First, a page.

Polish shale gas programme ends after last two operators withdraw
18 October 2016
Poland's drive to exploit shale gas has come to an end with the last two companies involved, state-run gas firm PGNiG and oil refiner PKN Orlen, announcing they will withdraw from the sector. Miroslaw Kochalski, deputy head of PKN, told a news conference on October 12 that shale gas projects had been terminated, which was later echoed by Piotr Wozniak, the chief executive officer at PGNiG.
Wozniak said that although valuable experience had been gained by using the techniques associated with unconventional gas exploration, the search for shale gas in the country had failed.
The country's quest to explore for shale gas began five years ago, when the then prime minister Donald Tusk raised hopes with a forecast of production sites coming on stream in 2014. In 2012, the US Government’s Energy Information Administration predicted that Poland’s shale gas reserves were abundant enough to fuel the country for the next three centuries.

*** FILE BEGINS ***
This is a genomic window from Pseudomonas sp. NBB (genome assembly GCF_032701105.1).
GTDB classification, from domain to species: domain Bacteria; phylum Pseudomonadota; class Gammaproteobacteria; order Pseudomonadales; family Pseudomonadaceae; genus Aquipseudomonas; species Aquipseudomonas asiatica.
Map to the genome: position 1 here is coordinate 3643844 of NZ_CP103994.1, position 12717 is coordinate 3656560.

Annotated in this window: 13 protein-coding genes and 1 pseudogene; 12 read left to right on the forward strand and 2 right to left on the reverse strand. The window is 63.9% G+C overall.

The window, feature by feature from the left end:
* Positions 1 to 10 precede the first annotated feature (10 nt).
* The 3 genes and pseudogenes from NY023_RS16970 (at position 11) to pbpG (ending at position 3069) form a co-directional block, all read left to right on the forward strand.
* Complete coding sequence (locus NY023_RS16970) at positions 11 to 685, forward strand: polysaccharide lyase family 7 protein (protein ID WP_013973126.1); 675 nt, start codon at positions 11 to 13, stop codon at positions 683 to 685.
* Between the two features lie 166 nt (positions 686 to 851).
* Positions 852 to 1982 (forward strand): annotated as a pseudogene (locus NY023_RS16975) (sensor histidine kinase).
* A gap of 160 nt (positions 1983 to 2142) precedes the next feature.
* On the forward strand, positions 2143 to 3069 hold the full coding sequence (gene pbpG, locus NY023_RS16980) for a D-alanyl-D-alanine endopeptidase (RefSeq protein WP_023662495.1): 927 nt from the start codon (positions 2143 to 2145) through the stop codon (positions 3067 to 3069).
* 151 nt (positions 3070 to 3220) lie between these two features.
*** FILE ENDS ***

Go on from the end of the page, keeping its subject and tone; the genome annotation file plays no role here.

Alongside the UK, Poland was touted as one of the best hopes for a successful European shale gas industry. Many other countries in the EU, including France and Germany, have banned some of the techniques used in unconventional gas exploitation, such as hydraulic fracturing (fracking).
The Polish Government had been keen to develop domestic gas resources to reduce dependence on imports from Russia, seen by many as an untrustworthy supplier. This attracted global energy majors, including Chevron, Exxon Mobil, ConocoPhillips, Talisman, Marathon and Total, but one by one they pulled out after disappointing results and the slump in oil prices.
Issues included permit delays, regulatory confusion, competition from cheap coal and EU pressure to increase cost-competitive renewable power generation, as well as the fall in gas prices. But the main problem was the depth and complexity of underground shale structures, far deeper than the shale formations that have been exploited in the USA, where over a million wells have been drilled and fracked.
PGNiG had already shut seven of its 11 shale gas concessions by the end of 2014, citing geological and technological problems, as well as cost over-runs.
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